The regulations about loan payback are quite important as well.  Luckily, the popular government insured reverse mortgage loan, also called a Home Equity Conversion Mortgage (HECM), is non-recourse.  This means that:

  • If the loan is not repaid after maturity, no assets other than the home can be taken to pay off the reverse mortgage loan.
  • If the loan debt surpasses the value of the home, the borrower will not owe more than the amount the home sells for.

HECM Government Regulations

In addition, the FHA has set some additional safeguards to protect borrowers and encourage responsible reverse mortgage loan use.

  • Before loan approval, part of the process is to complete a counseling session with an FHA-approved counselor. This counselor will make sure you know all your options and have all the reverse mortgage information you need to be able to decide if this loan is best for your situation.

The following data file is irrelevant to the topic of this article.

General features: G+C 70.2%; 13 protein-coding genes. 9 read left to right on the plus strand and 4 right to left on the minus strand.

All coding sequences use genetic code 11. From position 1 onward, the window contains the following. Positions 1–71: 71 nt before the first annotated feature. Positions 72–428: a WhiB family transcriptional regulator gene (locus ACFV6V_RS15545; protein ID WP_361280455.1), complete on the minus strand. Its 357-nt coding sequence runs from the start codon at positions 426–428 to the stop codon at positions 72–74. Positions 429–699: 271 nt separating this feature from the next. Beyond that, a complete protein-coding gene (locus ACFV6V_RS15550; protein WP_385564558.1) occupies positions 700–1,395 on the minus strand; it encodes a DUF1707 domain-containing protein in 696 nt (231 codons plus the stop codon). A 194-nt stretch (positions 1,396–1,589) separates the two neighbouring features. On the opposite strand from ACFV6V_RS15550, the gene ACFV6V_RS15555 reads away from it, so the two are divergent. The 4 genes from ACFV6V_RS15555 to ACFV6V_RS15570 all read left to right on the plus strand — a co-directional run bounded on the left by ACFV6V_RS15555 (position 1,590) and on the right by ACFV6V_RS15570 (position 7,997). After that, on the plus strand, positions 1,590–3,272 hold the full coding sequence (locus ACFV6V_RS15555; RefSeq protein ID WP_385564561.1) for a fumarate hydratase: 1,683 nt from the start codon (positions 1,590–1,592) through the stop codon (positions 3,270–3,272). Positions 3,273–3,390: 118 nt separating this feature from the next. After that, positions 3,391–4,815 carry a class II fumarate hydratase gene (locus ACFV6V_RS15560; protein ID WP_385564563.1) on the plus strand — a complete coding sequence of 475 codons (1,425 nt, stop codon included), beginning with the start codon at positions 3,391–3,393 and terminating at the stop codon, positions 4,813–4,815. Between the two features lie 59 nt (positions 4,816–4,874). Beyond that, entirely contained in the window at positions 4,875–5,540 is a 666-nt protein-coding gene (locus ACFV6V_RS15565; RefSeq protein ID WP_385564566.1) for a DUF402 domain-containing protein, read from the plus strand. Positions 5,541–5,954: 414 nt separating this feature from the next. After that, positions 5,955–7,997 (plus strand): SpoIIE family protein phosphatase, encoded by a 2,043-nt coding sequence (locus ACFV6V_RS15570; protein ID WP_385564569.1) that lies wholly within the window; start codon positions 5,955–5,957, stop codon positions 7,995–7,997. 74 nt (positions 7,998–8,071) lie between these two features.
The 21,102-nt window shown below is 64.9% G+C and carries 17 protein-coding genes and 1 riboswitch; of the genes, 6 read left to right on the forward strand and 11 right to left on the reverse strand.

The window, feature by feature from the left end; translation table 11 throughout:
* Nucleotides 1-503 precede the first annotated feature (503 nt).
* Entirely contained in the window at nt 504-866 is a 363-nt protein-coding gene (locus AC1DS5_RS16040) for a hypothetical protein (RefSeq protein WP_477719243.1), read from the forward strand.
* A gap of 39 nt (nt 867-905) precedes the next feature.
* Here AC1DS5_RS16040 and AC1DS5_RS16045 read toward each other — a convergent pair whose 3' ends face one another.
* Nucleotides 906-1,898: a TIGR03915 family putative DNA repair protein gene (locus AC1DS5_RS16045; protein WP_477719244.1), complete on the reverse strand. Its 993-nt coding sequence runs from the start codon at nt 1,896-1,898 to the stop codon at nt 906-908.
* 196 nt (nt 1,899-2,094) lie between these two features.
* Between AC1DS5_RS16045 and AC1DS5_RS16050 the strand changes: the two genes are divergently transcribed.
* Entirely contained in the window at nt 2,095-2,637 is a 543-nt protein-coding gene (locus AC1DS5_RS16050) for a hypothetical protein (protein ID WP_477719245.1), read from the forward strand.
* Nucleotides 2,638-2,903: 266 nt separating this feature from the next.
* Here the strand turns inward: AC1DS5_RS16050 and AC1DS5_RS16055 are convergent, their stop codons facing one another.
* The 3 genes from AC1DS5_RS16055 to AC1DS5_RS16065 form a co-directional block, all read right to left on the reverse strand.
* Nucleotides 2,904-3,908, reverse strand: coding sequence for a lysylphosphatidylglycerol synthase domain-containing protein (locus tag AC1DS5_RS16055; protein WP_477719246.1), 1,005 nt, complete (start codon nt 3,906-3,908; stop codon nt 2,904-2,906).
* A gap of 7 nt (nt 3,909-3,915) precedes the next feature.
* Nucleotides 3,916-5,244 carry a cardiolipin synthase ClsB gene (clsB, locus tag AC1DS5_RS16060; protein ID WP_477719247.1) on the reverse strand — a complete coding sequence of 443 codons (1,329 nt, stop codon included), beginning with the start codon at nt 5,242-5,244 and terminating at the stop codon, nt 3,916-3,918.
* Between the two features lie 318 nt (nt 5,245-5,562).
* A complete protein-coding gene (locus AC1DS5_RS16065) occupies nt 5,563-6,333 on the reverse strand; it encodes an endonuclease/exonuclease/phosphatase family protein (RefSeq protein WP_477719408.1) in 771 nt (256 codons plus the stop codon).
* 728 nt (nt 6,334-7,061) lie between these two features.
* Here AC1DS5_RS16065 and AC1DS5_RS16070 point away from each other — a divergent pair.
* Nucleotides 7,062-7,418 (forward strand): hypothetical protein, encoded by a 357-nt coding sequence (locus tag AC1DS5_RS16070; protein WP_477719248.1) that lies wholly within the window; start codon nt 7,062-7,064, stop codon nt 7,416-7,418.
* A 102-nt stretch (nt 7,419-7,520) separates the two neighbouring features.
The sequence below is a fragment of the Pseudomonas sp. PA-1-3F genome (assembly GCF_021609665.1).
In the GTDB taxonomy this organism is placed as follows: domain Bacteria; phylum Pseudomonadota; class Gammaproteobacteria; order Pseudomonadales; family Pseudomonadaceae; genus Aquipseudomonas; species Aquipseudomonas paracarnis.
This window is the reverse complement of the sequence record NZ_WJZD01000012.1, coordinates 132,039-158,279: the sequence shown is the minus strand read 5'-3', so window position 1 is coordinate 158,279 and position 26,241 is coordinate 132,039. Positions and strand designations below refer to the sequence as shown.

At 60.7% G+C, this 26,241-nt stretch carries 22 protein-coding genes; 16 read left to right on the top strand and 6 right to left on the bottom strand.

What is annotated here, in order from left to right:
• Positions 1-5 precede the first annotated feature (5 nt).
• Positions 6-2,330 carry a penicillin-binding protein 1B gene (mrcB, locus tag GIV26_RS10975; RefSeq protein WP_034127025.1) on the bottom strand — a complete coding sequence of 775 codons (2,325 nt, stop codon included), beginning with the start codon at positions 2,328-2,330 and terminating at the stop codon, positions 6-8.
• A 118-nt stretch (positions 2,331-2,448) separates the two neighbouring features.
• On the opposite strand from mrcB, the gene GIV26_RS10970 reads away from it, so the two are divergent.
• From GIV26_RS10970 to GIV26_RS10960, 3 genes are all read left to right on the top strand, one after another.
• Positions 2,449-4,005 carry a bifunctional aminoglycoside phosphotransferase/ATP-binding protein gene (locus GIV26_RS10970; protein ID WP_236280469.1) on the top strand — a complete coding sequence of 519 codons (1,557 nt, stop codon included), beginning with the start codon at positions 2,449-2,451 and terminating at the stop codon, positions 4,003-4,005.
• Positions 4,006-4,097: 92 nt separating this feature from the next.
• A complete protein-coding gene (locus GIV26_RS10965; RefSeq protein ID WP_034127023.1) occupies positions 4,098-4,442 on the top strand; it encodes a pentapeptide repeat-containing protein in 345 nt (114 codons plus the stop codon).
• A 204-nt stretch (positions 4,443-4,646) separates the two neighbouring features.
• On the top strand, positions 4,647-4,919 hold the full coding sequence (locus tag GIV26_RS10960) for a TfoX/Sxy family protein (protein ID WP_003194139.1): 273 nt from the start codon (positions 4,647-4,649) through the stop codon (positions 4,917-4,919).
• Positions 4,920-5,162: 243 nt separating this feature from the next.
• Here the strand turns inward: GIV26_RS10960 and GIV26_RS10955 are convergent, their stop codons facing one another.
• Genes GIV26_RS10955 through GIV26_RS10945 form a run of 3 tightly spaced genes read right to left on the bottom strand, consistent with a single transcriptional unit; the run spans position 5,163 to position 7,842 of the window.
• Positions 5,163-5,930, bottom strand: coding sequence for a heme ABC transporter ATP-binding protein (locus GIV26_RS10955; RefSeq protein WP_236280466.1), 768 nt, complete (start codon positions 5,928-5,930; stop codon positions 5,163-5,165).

• In the first year of a reverse mortgage loan, you may only access 60% of your approved loan amount (or the amount required to pay off your current mortgage plus 10%, whichever is greater). After the first year, you may access the remaining amount. This is to encourage you to not pull from your equity too quickly.
  • Lenders are not permitted to require you to purchase other loans or financial products, as a condition of your loan.
  • Lenders are required to complete a financial assessment of prospective borrowers and analyze income against expenses. If the ratio shows that you may have some difficulty in paying recurring taxes, insurance, or other loan obligations, you may set aside money from your loan funds in order to pay your financial obligations.